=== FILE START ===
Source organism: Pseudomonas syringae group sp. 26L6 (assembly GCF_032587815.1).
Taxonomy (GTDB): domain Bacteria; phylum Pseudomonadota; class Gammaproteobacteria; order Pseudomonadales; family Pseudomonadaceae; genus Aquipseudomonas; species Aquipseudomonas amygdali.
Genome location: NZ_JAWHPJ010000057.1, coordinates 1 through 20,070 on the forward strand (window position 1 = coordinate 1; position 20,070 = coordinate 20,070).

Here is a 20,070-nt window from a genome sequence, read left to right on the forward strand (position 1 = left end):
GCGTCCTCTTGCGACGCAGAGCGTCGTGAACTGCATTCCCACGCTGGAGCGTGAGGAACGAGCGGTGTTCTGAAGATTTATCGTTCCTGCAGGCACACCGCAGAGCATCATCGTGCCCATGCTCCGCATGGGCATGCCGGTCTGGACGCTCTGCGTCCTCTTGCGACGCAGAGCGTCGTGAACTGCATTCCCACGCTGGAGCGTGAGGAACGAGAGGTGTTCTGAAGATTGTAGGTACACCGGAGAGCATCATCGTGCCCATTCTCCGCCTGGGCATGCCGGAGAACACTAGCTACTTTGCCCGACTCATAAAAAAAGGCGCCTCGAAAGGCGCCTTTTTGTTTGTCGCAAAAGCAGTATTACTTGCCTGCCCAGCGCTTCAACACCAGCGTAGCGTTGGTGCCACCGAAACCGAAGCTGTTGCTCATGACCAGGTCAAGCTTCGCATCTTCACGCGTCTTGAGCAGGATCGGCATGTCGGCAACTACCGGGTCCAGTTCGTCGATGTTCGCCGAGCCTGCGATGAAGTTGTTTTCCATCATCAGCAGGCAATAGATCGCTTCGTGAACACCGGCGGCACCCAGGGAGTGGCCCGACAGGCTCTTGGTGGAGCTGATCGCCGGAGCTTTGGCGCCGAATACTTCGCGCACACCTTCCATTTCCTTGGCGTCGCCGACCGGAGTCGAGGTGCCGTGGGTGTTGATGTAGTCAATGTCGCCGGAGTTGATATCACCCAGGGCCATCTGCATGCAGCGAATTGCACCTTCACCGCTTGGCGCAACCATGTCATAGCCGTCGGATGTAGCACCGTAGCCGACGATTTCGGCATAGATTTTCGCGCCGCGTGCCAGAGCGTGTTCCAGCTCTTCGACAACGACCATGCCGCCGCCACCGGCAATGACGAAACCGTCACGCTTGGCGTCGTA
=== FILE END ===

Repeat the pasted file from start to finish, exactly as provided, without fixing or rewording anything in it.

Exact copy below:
Source organism: Pseudomonas syringae group sp. 26L6 (assembly GCF_032587815.1).
Taxonomy (GTDB): domain Bacteria; phylum Pseudomonadota; class Gammaproteobacteria; order Pseudomonadales; family Pseudomonadaceae; genus Aquipseudomonas; species Aquipseudomonas amygdali.
Genome location: NZ_JAWHPJ010000057.1, coordinates 1 through 20,070 on the forward strand (window position 1 = coordinate 1; position 20,070 = coordinate 20,070).

Here is a 20,070-nt window from a genome sequence, read left to right on the forward strand (position 1 = left end):
GCGTCCTCTTGCGACGCAGAGCGTCGTGAACTGCATTCCCACGCTGGAGCGTGAGGAACGAGCGGTGTTCTGAAGATTTATCGTTCCTGCAGGCACACCGCAGAGCATCATCGTGCCCATGCTCCGCATGGGCATGCCGGTCTGGACGCTCTGCGTCCTCTTGCGACGCAGAGCGTCGTGAACTGCATTCCCACGCTGGAGCGTGAGGAACGAGAGGTGTTCTGAAGATTGTAGGTACACCGGAGAGCATCATCGTGCCCATTCTCCGCCTGGGCATGCCGGAGAACACTAGCTACTTTGCCCGACTCATAAAAAAAGGCGCCTCGAAAGGCGCCTTTTTGTTTGTCGCAAAAGCAGTATTACTTGCCTGCCCAGCGCTTCAACACCAGCGTAGCGTTGGTGCCACCGAAACCGAAGCTGTTGCTCATGACCAGGTCAAGCTTCGCATCTTCACGCGTCTTGAGCAGGATCGGCATGTCGGCAACTACCGGGTCCAGTTCGTCGATGTTCGCCGAGCCTGCGATGAAGTTGTTTTCCATCATCAGCAGGCAATAGATCGCTTCGTGAACACCGGCGGCACCCAGGGAGTGGCCCGACAGGCTCTTGGTGGAGCTGATCGCCGGAGCTTTGGCGCCGAATACTTCGCGCACACCTTCCATTTCCTTGGCGTCGCCGACCGGAGTCGAGGTGCCGTGGGTGTTGATGTAGTCAATGTCGCCGGAGTTGATATCACCCAGGGCCATCTGCATGCAGCGAATTGCACCTTCACCGCTTGGCGCAACCATGTCATAGCCGTCGGATGTAGCACCGTAGCCGACGATTTCGGCATAGATTTTCGCGCCGCGTGCCAGAGCGTGTTCCAGCTCTTCGACAACGACCATGCCGCCGCCACCGGCAATGACGAAACCGTCACGCTTGGCGTCGTA